Bids sought to replace school security cameras

Massachusetts school seeks to upgrade from existing low-quality cameras


Requests for bids went out this week to replace and add security cameras at the high school and install new ones at the middle school.

The cameras will cost $68,532, but the schools will pay half. Matching grants were secured from the U.S. Department of Justice's Secure Our Schools program.

The high school has 13 low-quality cameras, maintenance supervisor Michael Comeau told the School Committee Tuesday.

The cameras are needed partly because the building is used well past the normal school day for such activities as community college courses and athletics, Southbridge High School Principal William K. Bishop said.

The cameras at the high school hang about eight inches from low ceilings, and students are aware they can be rendered useless by turning or disconnecting them, Mr. Bishop said.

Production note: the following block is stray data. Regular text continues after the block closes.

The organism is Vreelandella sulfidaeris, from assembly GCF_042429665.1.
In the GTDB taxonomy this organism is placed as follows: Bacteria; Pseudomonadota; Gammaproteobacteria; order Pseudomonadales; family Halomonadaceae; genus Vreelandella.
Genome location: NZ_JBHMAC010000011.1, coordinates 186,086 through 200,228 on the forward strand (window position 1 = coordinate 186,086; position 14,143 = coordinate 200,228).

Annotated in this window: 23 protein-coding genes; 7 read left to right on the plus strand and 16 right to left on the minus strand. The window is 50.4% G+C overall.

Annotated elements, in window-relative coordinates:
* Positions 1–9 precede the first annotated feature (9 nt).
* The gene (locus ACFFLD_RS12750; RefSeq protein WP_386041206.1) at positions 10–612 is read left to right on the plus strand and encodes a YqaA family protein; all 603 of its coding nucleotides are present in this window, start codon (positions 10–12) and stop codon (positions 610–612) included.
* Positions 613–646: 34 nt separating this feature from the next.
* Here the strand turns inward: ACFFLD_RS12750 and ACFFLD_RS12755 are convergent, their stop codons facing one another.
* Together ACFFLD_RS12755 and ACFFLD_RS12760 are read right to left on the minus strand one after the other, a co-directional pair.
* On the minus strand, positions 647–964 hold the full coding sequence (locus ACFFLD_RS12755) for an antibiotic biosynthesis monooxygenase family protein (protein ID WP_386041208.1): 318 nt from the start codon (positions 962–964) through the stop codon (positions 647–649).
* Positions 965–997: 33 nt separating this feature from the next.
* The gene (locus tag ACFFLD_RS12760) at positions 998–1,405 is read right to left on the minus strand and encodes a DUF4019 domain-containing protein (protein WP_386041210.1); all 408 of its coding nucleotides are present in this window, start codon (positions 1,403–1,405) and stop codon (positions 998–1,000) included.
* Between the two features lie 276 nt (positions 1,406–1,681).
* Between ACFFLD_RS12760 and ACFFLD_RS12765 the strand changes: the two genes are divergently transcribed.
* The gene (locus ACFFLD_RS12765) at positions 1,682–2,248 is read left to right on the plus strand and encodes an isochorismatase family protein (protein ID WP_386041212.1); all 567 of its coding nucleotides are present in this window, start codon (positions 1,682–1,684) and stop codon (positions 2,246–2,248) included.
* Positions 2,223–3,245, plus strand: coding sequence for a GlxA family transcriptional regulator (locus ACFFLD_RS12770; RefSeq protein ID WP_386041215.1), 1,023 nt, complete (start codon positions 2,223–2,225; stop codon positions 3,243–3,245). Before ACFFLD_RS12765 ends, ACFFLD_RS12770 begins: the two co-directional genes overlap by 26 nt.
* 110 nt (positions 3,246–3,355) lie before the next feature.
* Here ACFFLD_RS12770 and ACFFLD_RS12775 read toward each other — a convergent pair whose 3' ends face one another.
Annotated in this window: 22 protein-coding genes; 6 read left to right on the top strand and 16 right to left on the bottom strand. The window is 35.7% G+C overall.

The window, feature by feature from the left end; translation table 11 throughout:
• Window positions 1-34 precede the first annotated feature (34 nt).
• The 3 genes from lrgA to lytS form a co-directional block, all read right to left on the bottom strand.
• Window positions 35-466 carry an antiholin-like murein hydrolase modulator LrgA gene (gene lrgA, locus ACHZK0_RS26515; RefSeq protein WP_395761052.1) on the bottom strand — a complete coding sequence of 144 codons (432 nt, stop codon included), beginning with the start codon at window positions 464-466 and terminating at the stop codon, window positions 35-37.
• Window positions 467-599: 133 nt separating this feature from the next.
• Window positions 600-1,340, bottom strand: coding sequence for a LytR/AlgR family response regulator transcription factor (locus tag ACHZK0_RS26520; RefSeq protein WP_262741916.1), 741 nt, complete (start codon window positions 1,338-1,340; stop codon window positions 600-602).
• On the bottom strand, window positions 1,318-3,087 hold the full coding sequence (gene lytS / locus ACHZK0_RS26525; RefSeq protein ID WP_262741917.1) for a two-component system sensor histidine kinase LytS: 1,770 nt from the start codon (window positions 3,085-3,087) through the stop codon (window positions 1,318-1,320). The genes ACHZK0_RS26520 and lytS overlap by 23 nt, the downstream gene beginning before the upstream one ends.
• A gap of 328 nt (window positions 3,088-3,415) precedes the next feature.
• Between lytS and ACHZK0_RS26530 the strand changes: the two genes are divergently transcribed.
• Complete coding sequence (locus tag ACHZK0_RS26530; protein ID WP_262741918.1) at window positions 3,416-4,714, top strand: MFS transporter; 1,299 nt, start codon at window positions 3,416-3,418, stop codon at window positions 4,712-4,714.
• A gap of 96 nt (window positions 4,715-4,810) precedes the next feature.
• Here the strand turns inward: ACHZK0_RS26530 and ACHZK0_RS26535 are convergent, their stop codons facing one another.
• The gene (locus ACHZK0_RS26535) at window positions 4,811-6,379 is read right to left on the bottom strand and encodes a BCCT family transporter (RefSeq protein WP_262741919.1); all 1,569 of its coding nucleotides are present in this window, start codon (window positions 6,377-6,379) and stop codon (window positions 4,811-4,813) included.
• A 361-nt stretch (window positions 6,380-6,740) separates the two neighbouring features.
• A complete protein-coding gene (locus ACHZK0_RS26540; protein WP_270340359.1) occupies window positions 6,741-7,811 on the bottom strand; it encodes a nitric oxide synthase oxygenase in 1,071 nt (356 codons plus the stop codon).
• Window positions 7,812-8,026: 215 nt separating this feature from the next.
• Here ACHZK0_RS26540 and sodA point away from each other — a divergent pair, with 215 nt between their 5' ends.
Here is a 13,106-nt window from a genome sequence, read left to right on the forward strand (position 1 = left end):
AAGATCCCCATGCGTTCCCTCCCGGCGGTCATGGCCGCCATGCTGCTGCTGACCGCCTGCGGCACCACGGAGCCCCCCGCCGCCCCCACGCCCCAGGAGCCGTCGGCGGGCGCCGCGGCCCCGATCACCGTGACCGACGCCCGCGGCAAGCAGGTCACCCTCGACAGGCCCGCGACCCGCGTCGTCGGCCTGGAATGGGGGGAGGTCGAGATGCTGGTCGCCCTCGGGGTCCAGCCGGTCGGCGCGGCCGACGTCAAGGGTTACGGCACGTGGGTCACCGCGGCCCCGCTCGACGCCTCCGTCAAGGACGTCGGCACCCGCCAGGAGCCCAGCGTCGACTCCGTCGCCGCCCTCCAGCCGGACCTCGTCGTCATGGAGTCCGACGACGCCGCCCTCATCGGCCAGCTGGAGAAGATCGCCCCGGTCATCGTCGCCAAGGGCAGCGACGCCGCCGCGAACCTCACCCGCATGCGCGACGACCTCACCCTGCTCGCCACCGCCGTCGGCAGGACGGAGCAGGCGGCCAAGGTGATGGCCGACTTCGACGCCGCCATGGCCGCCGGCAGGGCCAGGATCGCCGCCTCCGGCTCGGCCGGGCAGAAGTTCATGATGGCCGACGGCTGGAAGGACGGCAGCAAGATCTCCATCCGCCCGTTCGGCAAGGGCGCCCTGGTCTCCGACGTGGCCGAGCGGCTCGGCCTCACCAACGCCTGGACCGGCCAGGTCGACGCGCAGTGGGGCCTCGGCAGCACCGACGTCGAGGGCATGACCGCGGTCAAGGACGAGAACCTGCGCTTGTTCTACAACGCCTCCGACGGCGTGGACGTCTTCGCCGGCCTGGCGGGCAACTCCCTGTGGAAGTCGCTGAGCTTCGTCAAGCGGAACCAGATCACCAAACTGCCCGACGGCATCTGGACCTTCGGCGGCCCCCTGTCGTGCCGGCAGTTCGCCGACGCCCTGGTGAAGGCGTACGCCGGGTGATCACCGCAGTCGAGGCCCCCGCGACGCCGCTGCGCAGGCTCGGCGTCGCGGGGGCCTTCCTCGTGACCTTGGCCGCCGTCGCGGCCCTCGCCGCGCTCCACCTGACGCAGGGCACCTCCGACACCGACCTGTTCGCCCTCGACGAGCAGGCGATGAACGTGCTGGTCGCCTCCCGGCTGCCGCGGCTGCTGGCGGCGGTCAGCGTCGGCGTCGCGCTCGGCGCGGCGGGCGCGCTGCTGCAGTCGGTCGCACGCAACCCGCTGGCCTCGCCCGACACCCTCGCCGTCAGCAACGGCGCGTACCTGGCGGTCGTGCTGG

"We're not trying to invade on anyone's privacy," he said. It was more to be proactive and keep students and the building safe, he said.

All 13 cameras inside the building will be replaced, and four will be installed outside.

Mr. Bishop said the school has motion detectors in some parts of the building, but said it is impossible to protect every room.

Police Lt. William Hibbard said the Police Department does not want passwords or the ability to enter the system. Officers would only look at things if administrators asked them to investigate, he said.

The cameras won't have sound, which reduced overall costs significantly, Mr. Comeau said.